Christie had no part in bridge lane closings, spokesman testifies

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 Michael Drewniak, N.J. Gov. Christie's press secretary, testifies before the Legislature's Select Committee on Investigation. (Phil Gregory/for NewsWorks)

Michael Drewniak, N.J. Gov. Christie's press secretary, testifies before the Legislature's Select Committee on Investigation. (Phil Gregory/for NewsWorks)

During a seven-hour hearing, Gov. Chris Christie’s press secretary said he is confident the governor and other senior advisers had no involvement in the lane closures that snarled George Washington Bridge traffic for four days in September.

Michael Drewniak, who characterized the lane closures as a “strange, unnecessary, and idiotic episode,” also denied any personal involvement.“It was just so bizarre. It made no sense and had no value. So I don’t know who to believe and why they would do such a thing,” he told the New Jersey legislative committee investigating the bridge scandal during a Tuesday hearing.

He said he had dinner in December with former Port Authority official David Wildstein, and Wildstein said closing the lanes was his idea.

“He said, ‘I created this whole idea for a traffic study. It’s mine, but I let others know about that.’ He seemed bitter about that, I told people,” Drewniak said.

Assemblyman John Wisniewski, the co-chair of the investigative committee, said there was an implication that someone above Wildstein signed off on the lane closures.

“He believes he got authorization from somebody to do this,” said Wisniewski, D-Middlesex. “We don’t know who that is, and that’s what we’re trying to fund out.”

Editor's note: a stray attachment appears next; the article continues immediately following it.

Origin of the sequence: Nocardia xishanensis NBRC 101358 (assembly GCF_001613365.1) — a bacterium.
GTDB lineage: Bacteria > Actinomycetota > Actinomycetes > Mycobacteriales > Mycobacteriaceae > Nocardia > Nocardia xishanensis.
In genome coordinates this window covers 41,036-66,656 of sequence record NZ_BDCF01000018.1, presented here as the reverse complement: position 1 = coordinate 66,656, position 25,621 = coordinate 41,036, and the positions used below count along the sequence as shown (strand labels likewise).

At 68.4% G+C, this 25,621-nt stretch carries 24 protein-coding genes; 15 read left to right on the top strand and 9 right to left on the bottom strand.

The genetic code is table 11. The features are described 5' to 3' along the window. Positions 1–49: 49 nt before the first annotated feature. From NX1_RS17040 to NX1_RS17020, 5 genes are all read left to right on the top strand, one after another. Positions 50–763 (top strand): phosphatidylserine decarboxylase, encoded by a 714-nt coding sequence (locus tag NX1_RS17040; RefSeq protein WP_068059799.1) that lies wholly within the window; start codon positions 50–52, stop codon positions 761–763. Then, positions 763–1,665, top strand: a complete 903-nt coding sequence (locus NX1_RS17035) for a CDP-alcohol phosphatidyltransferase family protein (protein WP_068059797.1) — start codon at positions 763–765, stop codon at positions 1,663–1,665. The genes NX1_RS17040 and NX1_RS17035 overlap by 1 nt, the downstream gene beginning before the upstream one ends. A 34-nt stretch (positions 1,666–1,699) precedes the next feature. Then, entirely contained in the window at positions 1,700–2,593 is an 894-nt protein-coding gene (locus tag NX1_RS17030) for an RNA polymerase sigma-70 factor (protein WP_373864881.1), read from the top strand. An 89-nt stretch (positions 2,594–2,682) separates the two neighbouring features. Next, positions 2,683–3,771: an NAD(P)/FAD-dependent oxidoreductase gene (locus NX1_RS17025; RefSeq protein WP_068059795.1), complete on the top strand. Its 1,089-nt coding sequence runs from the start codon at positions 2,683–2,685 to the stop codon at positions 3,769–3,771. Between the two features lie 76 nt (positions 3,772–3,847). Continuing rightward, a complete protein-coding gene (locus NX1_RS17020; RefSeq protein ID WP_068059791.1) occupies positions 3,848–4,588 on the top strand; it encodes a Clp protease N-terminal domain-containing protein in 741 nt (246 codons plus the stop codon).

The investigative panel may not get that chance if Republicans on the panel prevail in their insistence that it’s the agency that operates the bridge lawmakers should be focusing on.

Assembly Minority Leader Jon Bramnick said after the hearing Tuesday the panel has learned enough to take action to initiate reforms at the Port Authority of New York and New Jersey, the agency that oversees bridge operations.

Acknowledging that it’s important to know why lanes on the bridge were closed in September, he said that’s something the U.S. attorney’s office, which is also investigating the lane closure, could determine.

“I’m not sure you need to spend $1 million in these hearings when you’ve got trained law enforcement looking for that same answer,” said Bramnick, R-Union.

Assemblywoman Amy Handlin concurred that legislators should turn their attention to the Port Authority.

“There’s a whole constellation of agencies involved in serious criminal investigations. That’s what they’re good at,” she said. “What we’re good at is crafting and passing laws so that these problems don’t continue to happen over and over and over.”

There’s no guarantee law enforcement will let lawmakers know what their investigation finds, countered Wisniewski.

“We would be remiss in our responsibilities as legislators in doing our fact finding if we were to just sit back and say law enforcement will do this work for us because we may not ever have the answers to the questions we need,” he said.

Meanwhile, Christie indicated that the state hearings have been a waste of time.

The governor told a radio audience Tuesday that Drewniak didn’t say anything that isn’t contained in a report commissioned by the governor that was released in March.

He said former aide Christina Renna also didn’t provide new details when she testified last week.

Democrats have criticized the report as a whitewash of the lane closures, carried out by Christie loyalists.

Two Port Authority officials are scheduled to appear before the investigative committee next month.

The Associated Press contributed to this report.

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